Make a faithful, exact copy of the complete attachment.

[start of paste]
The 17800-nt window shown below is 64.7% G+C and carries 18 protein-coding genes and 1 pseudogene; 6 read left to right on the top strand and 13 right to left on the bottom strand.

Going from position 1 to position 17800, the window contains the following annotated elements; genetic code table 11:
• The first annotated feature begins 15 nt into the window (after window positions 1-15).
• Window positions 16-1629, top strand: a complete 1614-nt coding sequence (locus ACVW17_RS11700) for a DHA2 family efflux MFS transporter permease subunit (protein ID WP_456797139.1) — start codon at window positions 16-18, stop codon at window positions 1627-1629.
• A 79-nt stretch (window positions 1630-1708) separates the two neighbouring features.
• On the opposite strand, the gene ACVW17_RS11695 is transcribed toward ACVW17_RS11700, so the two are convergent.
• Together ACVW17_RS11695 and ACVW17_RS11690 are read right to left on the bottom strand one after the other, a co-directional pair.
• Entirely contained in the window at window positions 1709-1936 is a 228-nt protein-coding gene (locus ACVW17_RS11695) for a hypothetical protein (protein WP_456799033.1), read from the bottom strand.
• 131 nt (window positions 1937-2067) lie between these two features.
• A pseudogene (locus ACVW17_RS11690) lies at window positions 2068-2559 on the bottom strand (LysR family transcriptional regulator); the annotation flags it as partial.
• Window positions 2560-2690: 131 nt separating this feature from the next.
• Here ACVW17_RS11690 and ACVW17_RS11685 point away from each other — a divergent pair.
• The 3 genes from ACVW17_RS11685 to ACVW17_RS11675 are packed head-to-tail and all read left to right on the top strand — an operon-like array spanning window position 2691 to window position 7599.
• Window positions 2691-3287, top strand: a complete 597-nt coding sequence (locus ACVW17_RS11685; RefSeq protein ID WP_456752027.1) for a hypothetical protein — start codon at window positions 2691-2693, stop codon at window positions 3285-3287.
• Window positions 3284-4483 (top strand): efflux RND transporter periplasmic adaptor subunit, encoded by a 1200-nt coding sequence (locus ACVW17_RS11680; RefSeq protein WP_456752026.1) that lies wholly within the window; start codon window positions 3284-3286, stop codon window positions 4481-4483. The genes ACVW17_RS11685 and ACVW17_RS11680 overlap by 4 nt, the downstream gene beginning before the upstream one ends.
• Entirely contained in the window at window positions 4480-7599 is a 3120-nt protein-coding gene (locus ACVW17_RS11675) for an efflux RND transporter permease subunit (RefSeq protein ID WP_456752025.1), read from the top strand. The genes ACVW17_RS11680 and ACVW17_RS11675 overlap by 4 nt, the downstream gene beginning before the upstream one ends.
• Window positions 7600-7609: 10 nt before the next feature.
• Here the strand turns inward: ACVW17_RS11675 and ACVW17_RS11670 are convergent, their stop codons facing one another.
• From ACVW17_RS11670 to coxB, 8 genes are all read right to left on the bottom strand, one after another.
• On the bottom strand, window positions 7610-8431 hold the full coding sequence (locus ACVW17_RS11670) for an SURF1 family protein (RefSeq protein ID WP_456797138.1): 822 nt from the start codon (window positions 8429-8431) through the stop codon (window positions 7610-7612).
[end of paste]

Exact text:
The 17800-nt window shown below is 64.7% G+C and carries 18 protein-coding genes and 1 pseudogene; 6 read left to right on the top strand and 13 right to left on the bottom strand.

Going from position 1 to position 17800, the window contains the following annotated elements; genetic code table 11:
• The first annotated feature begins 15 nt into the window (after window positions 1-15).
• Window positions 16-1629, top strand: a complete 1614-nt coding sequence (locus ACVW17_RS11700) for a DHA2 family efflux MFS transporter permease subunit (protein ID WP_456797139.1) — start codon at window positions 16-18, stop codon at window positions 1627-1629.
• A 79-nt stretch (window positions 1630-1708) separates the two neighbouring features.
• On the opposite strand, the gene ACVW17_RS11695 is transcribed toward ACVW17_RS11700, so the two are convergent.
• Together ACVW17_RS11695 and ACVW17_RS11690 are read right to left on the bottom strand one after the other, a co-directional pair.
• Entirely contained in the window at window positions 1709-1936 is a 228-nt protein-coding gene (locus ACVW17_RS11695) for a hypothetical protein (protein WP_456799033.1), read from the bottom strand.
• 131 nt (window positions 1937-2067) lie between these two features.
• A pseudogene (locus ACVW17_RS11690) lies at window positions 2068-2559 on the bottom strand (LysR family transcriptional regulator); the annotation flags it as partial.
• Window positions 2560-2690: 131 nt separating this feature from the next.
• Here ACVW17_RS11690 and ACVW17_RS11685 point away from each other — a divergent pair.
• The 3 genes from ACVW17_RS11685 to ACVW17_RS11675 are packed head-to-tail and all read left to right on the top strand — an operon-like array spanning window position 2691 to window position 7599.
• Window positions 2691-3287, top strand: a complete 597-nt coding sequence (locus ACVW17_RS11685; RefSeq protein ID WP_456752027.1) for a hypothetical protein — start codon at window positions 2691-2693, stop codon at window positions 3285-3287.
• Window positions 3284-4483 (top strand): efflux RND transporter periplasmic adaptor subunit, encoded by a 1200-nt coding sequence (locus ACVW17_RS11680; RefSeq protein WP_456752026.1) that lies wholly within the window; start codon window positions 3284-3286, stop codon window positions 4481-4483. The genes ACVW17_RS11685 and ACVW17_RS11680 overlap by 4 nt, the downstream gene beginning before the upstream one ends.
• Entirely contained in the window at window positions 4480-7599 is a 3120-nt protein-coding gene (locus ACVW17_RS11675) for an efflux RND transporter permease subunit (RefSeq protein ID WP_456752025.1), read from the top strand. The genes ACVW17_RS11680 and ACVW17_RS11675 overlap by 4 nt, the downstream gene beginning before the upstream one ends.
• Window positions 7600-7609: 10 nt before the next feature.
• Here the strand turns inward: ACVW17_RS11675 and ACVW17_RS11670 are convergent, their stop codons facing one another.
• From ACVW17_RS11670 to coxB, 8 genes are all read right to left on the bottom strand, one after another.
• On the bottom strand, window positions 7610-8431 hold the full coding sequence (locus ACVW17_RS11670) for an SURF1 family protein (RefSeq protein ID WP_456797138.1): 822 nt from the start codon (window positions 8429-8431) through the stop codon (window positions 7610-7612).